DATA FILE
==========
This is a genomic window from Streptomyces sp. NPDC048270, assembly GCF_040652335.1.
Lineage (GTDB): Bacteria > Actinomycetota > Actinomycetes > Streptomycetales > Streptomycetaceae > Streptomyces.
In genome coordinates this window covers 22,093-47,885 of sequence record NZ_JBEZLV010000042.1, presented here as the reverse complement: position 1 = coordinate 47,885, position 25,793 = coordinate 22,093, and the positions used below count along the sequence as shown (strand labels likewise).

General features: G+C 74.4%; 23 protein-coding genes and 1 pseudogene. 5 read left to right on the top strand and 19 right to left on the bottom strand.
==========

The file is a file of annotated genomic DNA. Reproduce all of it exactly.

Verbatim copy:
This is a genomic window from Streptomyces sp. NPDC048270, assembly GCF_040652335.1.
Lineage (GTDB): Bacteria > Actinomycetota > Actinomycetes > Streptomycetales > Streptomycetaceae > Streptomyces.
In genome coordinates this window covers 22,093-47,885 of sequence record NZ_JBEZLV010000042.1, presented here as the reverse complement: position 1 = coordinate 47,885, position 25,793 = coordinate 22,093, and the positions used below count along the sequence as shown (strand labels likewise).

General features: G+C 74.4%; 23 protein-coding genes and 1 pseudogene. 5 read left to right on the top strand and 19 right to left on the bottom strand.